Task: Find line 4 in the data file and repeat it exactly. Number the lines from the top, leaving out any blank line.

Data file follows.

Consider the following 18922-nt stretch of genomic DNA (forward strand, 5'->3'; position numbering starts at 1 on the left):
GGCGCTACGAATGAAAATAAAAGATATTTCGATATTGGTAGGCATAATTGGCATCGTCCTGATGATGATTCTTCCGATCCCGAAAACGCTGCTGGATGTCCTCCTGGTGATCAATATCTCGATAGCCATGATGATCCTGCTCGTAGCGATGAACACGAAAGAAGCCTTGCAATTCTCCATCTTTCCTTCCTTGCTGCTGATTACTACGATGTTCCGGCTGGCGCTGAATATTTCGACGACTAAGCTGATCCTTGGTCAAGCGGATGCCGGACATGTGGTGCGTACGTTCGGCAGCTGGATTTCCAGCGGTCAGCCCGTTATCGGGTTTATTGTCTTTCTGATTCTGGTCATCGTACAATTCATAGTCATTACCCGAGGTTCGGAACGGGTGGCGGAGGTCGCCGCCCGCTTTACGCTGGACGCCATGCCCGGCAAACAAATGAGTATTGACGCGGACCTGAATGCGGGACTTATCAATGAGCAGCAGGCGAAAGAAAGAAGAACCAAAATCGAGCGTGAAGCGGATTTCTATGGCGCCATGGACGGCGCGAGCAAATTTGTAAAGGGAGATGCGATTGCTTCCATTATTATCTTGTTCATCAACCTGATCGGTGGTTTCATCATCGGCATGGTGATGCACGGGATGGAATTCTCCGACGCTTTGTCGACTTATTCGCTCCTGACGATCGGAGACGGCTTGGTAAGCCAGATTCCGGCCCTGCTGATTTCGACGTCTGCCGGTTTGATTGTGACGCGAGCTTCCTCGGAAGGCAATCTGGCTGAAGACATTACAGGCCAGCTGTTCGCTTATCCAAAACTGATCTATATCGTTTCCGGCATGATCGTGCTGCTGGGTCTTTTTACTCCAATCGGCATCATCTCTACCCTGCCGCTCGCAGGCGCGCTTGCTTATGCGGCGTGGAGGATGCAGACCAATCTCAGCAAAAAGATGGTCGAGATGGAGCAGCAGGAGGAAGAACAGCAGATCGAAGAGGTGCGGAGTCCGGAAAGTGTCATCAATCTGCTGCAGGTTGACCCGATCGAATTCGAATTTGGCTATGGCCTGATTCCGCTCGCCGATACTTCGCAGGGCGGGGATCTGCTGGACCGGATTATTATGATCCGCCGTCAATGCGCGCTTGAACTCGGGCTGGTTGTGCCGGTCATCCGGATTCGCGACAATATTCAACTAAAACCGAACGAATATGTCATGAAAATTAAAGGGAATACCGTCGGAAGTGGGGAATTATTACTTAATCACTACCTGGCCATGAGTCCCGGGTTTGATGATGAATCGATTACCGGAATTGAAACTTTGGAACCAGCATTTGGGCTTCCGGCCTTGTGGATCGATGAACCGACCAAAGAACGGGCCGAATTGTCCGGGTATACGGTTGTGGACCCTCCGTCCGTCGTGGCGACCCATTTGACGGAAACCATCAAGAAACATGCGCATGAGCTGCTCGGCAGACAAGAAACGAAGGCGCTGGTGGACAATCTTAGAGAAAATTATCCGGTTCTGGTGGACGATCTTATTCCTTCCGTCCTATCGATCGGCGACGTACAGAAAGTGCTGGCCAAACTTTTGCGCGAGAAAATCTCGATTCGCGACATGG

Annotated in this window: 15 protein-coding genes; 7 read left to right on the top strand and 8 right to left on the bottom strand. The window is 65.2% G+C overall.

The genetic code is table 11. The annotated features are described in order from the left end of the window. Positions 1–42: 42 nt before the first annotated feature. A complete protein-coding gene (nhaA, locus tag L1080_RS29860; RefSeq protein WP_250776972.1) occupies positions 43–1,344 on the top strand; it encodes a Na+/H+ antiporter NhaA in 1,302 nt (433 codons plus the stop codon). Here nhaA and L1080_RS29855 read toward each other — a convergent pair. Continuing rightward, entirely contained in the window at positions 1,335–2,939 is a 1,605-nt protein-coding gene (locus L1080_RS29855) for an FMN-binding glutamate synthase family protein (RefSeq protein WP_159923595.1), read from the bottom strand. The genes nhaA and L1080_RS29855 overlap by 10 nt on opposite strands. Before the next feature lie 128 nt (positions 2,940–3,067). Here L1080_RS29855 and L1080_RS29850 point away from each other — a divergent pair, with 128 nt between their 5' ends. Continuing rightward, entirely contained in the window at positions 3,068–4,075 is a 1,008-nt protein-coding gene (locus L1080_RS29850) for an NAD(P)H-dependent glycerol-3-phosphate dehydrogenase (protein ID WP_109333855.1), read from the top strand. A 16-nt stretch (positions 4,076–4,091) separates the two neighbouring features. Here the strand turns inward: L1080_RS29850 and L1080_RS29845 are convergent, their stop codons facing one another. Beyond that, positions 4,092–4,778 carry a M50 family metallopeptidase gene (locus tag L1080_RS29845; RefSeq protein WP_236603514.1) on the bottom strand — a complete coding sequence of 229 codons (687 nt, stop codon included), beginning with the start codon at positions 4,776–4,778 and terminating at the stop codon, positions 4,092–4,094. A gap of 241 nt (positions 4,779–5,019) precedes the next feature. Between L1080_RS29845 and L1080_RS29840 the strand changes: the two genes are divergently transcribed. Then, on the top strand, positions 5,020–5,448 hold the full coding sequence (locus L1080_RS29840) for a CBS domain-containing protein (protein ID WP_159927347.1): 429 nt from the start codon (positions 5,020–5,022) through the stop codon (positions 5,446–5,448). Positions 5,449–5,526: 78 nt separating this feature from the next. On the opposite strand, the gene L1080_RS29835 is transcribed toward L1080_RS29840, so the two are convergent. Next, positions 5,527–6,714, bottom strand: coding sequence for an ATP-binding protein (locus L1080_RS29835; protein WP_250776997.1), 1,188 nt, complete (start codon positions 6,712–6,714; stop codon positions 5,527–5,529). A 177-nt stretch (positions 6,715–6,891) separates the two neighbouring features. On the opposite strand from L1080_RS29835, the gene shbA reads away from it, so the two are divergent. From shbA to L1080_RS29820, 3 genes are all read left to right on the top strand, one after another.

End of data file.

The genetic code is table 11. The annotated features are described in order from the left end of the window. Positions 1–42: 42 nt before the first annotated feature. A complete protein-coding gene (nhaA, locus tag L1080_RS29860; RefSeq protein WP_250776972.1) occupies positions 43–1,344 on the top strand; it encodes a Na+/H+ antiporter NhaA in 1,302 nt (433 codons plus the stop codon). Here nhaA and L1080_RS29855 read toward each other — a convergent pair. Continuing rightward, entirely contained in the window at positions 1,335–2,939 is a 1,605-nt protein-coding gene (locus L1080_RS29855) for an FMN-binding glutamate synthase family protein (RefSeq protein WP_159923595.1), read from the bottom strand. The genes nhaA and L1080_RS29855 overlap by 10 nt on opposite strands. Before the next feature lie 128 nt (positions 2,940–3,067). Here L1080_RS29855 and L1080_RS29850 point away from each other — a divergent pair, with 128 nt between their 5' ends. Continuing rightward, entirely contained in the window at positions 3,068–4,075 is a 1,008-nt protein-coding gene (locus L1080_RS29850) for an NAD(P)H-dependent glycerol-3-phosphate dehydrogenase (protein ID WP_109333855.1), read from the top strand. A 16-nt stretch (positions 4,076–4,091) separates the two neighbouring features. Here the strand turns inward: L1080_RS29850 and L1080_RS29845 are convergent, their stop codons facing one another. Beyond that, positions 4,092–4,778 carry a M50 family metallopeptidase gene (locus tag L1080_RS29845; RefSeq protein WP_236603514.1) on the bottom strand — a complete coding sequence of 229 codons (687 nt, stop codon included), beginning with the start codon at positions 4,776–4,778 and terminating at the stop codon, positions 4,092–4,094. A gap of 241 nt (positions 4,779–5,019) precedes the next feature. Between L1080_RS29845 and L1080_RS29840 the strand changes: the two genes are divergently transcribed. Then, on the top strand, positions 5,020–5,448 hold the full coding sequence (locus L1080_RS29840) for a CBS domain-containing protein (protein ID WP_159927347.1): 429 nt from the start codon (positions 5,020–5,022) through the stop codon (positions 5,446–5,448). Positions 5,449–5,526: 78 nt separating this feature from the next. On the opposite strand, the gene L1080_RS29835 is transcribed toward L1080_RS29840, so the two are convergent. Next, positions 5,527–6,714, bottom strand: coding sequence for an ATP-binding protein (locus L1080_RS29835; protein WP_250776997.1), 1,188 nt, complete (start codon positions 6,712–6,714; stop codon positions 5,527–5,529). A 177-nt stretch (positions 6,715–6,891) separates the two neighbouring features. On the opposite strand from L1080_RS29835, the gene shbA reads away from it, so the two are divergent. From shbA to L1080_RS29820, 3 genes are all read left to right on the top strand, one after another.